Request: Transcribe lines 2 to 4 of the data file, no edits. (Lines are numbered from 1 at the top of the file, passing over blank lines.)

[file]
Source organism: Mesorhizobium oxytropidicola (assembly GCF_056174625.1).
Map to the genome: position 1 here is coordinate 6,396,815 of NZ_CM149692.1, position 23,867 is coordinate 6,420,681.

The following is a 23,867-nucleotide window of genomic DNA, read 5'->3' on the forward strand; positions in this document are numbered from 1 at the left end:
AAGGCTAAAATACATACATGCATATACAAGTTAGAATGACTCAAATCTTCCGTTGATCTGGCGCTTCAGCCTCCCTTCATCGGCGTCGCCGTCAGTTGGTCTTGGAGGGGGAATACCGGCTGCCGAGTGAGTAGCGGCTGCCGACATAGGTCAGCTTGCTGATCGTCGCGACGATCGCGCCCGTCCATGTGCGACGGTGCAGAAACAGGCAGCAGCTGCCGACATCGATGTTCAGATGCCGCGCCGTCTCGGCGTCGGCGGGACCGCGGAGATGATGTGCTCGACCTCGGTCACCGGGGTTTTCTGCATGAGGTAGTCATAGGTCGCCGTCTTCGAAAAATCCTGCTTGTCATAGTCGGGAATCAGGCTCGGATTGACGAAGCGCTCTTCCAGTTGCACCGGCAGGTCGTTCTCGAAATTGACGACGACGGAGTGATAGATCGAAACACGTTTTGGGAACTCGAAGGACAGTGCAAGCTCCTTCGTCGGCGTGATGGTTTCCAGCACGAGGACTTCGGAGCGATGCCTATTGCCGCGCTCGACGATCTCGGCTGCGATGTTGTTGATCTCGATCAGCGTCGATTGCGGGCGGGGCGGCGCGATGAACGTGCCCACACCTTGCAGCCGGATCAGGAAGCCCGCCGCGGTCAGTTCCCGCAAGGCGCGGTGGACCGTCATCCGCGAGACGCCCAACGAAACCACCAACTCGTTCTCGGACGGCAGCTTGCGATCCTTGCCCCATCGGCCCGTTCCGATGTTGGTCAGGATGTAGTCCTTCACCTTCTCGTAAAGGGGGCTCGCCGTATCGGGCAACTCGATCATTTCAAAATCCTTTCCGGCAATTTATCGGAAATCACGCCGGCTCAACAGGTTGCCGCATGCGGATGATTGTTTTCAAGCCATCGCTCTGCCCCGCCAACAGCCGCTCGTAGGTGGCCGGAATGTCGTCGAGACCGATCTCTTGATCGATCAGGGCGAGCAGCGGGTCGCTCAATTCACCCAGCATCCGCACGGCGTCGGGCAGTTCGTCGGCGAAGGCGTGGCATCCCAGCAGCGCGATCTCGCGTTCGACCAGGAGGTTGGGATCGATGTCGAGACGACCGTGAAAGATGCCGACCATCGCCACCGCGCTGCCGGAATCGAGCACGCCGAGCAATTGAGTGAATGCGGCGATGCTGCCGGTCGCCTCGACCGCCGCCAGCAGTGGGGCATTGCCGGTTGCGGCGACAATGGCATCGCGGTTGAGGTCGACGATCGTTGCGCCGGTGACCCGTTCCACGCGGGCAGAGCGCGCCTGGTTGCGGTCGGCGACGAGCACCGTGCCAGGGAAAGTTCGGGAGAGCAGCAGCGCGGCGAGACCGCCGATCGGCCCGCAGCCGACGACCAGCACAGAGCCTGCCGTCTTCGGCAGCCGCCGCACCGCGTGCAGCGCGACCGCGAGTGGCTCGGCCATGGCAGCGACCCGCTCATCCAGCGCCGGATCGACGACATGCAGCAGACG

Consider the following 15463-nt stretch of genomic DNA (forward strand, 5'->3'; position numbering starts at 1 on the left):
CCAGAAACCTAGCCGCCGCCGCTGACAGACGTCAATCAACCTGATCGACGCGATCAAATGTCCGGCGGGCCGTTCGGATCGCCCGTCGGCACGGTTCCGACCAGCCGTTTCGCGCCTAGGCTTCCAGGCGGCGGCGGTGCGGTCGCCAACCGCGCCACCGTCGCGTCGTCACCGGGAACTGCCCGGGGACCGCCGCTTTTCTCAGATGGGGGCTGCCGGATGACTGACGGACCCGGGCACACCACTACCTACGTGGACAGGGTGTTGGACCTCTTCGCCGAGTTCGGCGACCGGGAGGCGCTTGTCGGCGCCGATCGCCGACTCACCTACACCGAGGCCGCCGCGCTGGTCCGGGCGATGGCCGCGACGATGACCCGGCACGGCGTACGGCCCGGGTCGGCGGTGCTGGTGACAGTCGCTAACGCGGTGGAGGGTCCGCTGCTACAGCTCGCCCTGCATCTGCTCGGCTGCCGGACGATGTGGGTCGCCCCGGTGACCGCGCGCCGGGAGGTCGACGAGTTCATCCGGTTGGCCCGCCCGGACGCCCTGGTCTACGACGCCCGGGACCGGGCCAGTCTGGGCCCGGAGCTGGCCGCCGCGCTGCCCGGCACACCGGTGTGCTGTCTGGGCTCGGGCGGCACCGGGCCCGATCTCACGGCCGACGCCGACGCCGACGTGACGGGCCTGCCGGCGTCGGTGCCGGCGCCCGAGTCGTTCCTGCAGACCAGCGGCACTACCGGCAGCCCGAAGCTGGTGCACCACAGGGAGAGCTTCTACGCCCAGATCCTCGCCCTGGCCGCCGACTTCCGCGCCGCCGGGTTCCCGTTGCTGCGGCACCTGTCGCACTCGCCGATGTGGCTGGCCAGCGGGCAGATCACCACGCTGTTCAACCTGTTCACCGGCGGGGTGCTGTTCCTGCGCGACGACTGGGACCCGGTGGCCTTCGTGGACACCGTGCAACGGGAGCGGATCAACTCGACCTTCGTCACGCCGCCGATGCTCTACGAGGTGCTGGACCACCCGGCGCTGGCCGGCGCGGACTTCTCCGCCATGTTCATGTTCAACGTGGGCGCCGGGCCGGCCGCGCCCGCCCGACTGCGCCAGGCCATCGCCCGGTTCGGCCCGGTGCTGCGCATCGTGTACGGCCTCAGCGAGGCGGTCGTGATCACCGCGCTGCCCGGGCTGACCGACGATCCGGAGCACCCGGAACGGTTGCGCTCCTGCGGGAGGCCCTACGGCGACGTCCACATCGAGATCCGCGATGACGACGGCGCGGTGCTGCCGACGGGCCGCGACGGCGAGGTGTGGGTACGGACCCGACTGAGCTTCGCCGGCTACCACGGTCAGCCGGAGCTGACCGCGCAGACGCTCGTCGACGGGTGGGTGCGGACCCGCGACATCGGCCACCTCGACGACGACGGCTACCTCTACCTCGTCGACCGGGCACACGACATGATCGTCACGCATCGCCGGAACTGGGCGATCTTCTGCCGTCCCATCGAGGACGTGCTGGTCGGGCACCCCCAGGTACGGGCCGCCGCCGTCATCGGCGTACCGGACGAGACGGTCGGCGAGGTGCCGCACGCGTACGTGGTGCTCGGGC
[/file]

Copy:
Map to the genome: position 1 here is coordinate 6,396,815 of NZ_CM149692.1, position 23,867 is coordinate 6,420,681.

The following is a 23,867-nucleotide window of genomic DNA, read 5'->3' on the forward strand; positions in this document are numbered from 1 at the left end:
AAGGCTAAAATACATACATGCATATACAAGTTAGAATGACTCAAATCTTCCGTTGATCTGGCGCTTCAGCCTCCCTTCATCGGCGTCGCCGTCAGTTGGTCTTGGAGGGGGAATACCGGCTGCCGAGTGAGTAGCGGCTGCCGACATAGGTCAGCTTGCTGATCGTCGCGACGATCGCGCCCGTCCATGTGCGACGGTGCAGAAACAGGCAGCAGCTGCCGACATCGATGTTCAGATGCCGCGCCGTCTCGGCGTCGGCGGGACCGCGGAGATGATGTGCTCGACCTCGGTCACCGGGGTTTTCTGCATGAGGTAGTCATAGGTCGCCGTCTTCGAAAAATCCTGCTTGTCATAGTCGGGAATCAGGCTCGGATTGACGAAGCGCTCTTCCAGTTGCACCGGCAGGTCGTTCTCGAAATTGACGACGACGGAGTGATAGATCGAAACACGTTTTGGGAACTCGAAGGACAGTGCAAGCTCCTTCGTCGGCGTGATGGTTTCCAGCACGAGGACTTCGGAGCGATGCCTATTGCCGCGCTCGACGATCTCGGCTGCGATGTTGTTGATCTCGATCAGCGTCGATTGCGGGCGGGGCGGCGCGATGAACGTGCCCACACCTTGCAGCCGGATCAGGAAGCCCGCCGCGGTCAGTTCCCGCAAGGCGCGGTGGACCGTCATCCGCGAGACGCCCAACGAAACCACCAACTCGTTCTCGGACGGCAGCTTGCGATCCTTGCCCCATCGGCCCGTTCCGATGTTGGTCAGGATGTAGTCCTTCACCTTCTCGTAAAGGGGGCTCGCCGTATCGGGCAACTCGATCATTTCAAAATCCTTTCCGGCAATTTATCGGAAATCACGCCGGCTCAACAGGTTGCCGCATGCGGATGATTGTTTTCAAGCCATCGCTCTGCCCCGCCAACAGCCGCTCGTAGGTGGCCGGAATGTCGTCGAGACCGATCTCTTGATCGATCAGGGCGAGCAGCGGGTCGCTCAATTCACCCAGCATCCGCACGGCGTCGGGCAGTTCGTCGGCGAAGGCGTGGCATCCCAGCAGCGCGATCTCGCGTTCGACCAGGAGGTTGGGATCGATGTCGAGACGACCGTGAAAGATGCCGACCATCGCCACCGCGCTGCCGGAATCGAGCACGCCGAGCAATTGAGTGAATGCGGCGATGCTGCCGGTCGCCTCGACCGCCGCCAGCAGTGGGGCATTGCCGGTTGCGGCGACAATGGCATCGCGGTTGAGGTCGACGATCGTTGCGCCGGTGACCCGTTCCACGCGGGCAGAGCGCGCCTGGTTGCGGTCGGCGACGAGCACCGTGCCAGGGAAAGTTCGGGAGAGCAGCAGCGCGGCGAGACCGCCGATCGGCCCGCAGCCGACGACCAGCACAGAGCCTGCCGTCTTCGGCAGCCGCCGCACCGCGTGCAGCGCGACCGCGAGTGGCTCGGCCATGGCAGCGACCCGCTCATCCAGCGCCGGATCGACGACATGCAGCAGACG